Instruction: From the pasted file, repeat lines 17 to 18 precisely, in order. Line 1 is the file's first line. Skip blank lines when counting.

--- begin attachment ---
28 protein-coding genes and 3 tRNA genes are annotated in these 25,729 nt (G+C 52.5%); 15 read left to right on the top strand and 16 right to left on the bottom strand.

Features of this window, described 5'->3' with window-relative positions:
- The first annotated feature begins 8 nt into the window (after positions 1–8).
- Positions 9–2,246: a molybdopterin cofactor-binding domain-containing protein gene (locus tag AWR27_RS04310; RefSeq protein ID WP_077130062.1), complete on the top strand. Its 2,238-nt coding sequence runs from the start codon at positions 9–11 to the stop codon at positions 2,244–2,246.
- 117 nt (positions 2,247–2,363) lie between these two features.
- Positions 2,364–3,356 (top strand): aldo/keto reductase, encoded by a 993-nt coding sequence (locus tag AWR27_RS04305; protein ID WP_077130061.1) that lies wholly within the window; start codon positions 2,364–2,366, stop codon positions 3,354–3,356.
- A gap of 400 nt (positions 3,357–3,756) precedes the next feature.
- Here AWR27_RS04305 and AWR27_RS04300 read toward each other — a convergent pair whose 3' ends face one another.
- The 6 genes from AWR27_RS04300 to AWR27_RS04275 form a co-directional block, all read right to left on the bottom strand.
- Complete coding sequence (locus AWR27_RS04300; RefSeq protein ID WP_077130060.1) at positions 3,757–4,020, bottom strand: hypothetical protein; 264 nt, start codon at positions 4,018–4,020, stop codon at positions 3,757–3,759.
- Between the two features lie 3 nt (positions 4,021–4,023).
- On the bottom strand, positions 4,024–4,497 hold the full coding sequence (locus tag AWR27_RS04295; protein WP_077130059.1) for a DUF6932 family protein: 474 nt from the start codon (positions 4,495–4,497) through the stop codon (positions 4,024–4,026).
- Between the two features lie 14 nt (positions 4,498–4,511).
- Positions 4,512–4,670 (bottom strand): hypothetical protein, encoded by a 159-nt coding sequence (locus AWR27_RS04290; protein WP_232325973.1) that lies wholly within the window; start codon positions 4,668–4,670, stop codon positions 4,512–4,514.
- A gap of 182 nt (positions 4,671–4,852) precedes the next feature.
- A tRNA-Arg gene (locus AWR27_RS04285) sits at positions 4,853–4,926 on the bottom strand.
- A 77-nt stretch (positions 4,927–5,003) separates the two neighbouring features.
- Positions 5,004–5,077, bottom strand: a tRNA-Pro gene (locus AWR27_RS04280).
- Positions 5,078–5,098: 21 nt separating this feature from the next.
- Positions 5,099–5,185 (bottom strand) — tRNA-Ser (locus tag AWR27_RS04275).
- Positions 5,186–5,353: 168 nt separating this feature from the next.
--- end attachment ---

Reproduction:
- A 77-nt stretch (positions 4,927–5,003) separates the two neighbouring features.
- Positions 5,004–5,077, bottom strand: a tRNA-Pro gene (locus AWR27_RS04280).